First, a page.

By Kim Bussing
When Michael Phelps announced his retirement at the 2016 Rio Olympics he really had no intention of swimming competitively again. However, that changed when the decorated athlete was approached by the Discovery Channel to help kick off Shark Week with a race against one of the world’s fastest and most efficient predators — a great white!
To prepare for the big event, Phelps, who has set 39 world records and garnered 28 Olympic medals, practiced by racing against a reef and a hammerhead shark – both computer generated, of course. While the swimmer’s time of 18.7 seconds was enough to beat the reef shark by 0.2 seconds, he fell behind the hammerhead, which completed the 50-meter distance in 15.1 seconds.
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By Daksha Morjaria
Flying cars have been in the works since 1946, when aeronautical engineer Ted Hall created two prototypes of the ConvAirCar. Unfortunately, a crash landing due to low fuel caused the hybrid vehicle’s manufacturer, Convair, to lose interest and shut down the venture within a year. While there have been numerous attempts since, none have gone beyond the experimental stage. That is about to change thanks to a slew of new and established companies that are determined to make this 70-year-old quest a reality.
On April 25, California-based start-up Kitty Hawk made headlines when it unveiled a video of its flying vehicle that will be available before the end of the year. The single-seater, propeller-powered Kitty Hawk Flyer is classified as an ultralight aircraft by the Federal Aviation Authority (FAA) and approved for recreational flying in “uncongested areas.” Though the jet-ski-like vehicle, which can only be flown over water, is not quite the futuristic flying commuter car one would have envisioned, Kitty Hawk says they have other models in the works.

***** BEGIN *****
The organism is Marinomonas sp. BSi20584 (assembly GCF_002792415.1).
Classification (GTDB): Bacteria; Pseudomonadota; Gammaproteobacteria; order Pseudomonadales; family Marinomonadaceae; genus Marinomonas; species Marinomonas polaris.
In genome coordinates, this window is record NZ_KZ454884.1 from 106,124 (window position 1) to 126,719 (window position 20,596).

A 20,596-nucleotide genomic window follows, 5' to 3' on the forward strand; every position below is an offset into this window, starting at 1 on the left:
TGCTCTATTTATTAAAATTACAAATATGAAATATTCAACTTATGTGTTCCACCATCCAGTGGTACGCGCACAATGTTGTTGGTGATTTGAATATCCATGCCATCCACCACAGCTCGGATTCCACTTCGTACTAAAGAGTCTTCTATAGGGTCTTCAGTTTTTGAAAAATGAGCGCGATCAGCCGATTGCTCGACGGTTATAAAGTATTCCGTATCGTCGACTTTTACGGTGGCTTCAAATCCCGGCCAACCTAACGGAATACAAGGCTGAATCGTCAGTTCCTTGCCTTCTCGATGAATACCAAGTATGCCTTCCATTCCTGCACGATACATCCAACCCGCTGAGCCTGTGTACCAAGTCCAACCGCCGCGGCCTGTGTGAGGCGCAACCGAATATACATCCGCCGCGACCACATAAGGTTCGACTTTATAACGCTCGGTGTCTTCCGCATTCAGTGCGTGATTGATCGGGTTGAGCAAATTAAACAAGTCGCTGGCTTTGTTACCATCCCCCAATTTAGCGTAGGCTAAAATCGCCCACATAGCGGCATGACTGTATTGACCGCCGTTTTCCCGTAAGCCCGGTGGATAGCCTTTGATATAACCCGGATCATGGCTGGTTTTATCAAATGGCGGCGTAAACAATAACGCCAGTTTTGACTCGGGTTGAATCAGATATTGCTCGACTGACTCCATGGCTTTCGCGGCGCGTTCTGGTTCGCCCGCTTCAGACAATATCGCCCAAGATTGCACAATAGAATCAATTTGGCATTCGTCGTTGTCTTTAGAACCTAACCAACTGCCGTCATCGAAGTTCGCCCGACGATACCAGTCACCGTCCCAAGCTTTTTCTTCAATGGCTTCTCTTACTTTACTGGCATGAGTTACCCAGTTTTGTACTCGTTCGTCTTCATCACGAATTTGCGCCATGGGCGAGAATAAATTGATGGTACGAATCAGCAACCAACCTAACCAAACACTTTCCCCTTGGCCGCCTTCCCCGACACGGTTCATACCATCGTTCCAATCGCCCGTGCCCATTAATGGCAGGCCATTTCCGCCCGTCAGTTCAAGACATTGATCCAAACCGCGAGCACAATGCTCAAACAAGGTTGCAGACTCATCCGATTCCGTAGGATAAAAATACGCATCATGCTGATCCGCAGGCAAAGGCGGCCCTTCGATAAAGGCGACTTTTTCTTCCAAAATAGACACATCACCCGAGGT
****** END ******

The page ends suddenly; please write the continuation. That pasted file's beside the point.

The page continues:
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By Maitreyi Mantha
In 2006, the International Astronomical Union (IAU), which promotes and safeguards the science of astronomy, passed a resolution that classified all bodies (except satellites) in our solar system into three distinct categories – planets, dwarf planets, and Small Solar System Bodies. To qualify as a planet, the body had to orbit around the sun, have sufficient mass for its self-gravity to pull it into a round shape, and have cleared the neighborhood around its orbit. Since Pluto did not meet the third criterion, it was downgraded to a dwarf planet.
Now, a group of NASA scientists not only want to restore Pluto’s original status but also reclassify over 100 celestial bodies, including our moon, as planets. The team, led by John Hopkins researcher Kirby Runyon, believes that a planet should be defined by the intrinsic qualities of the celestial body itself, not the external surroundings like its orbit or other objects. They argue that any object in our solar system that hasn’t undergone nuclear fusion and has enough gravitational pull to maintain a round shape, should be called a planet. Under this new definition everything, except for stars, black holes, asteroids, and meteorites, would be considered a planet. This means the number of planets in our solar system would expand from the current eight to almost 110! Among them would be Pluto, our moon, and all newly discovered worlds that are currently dubbed exoplanets.
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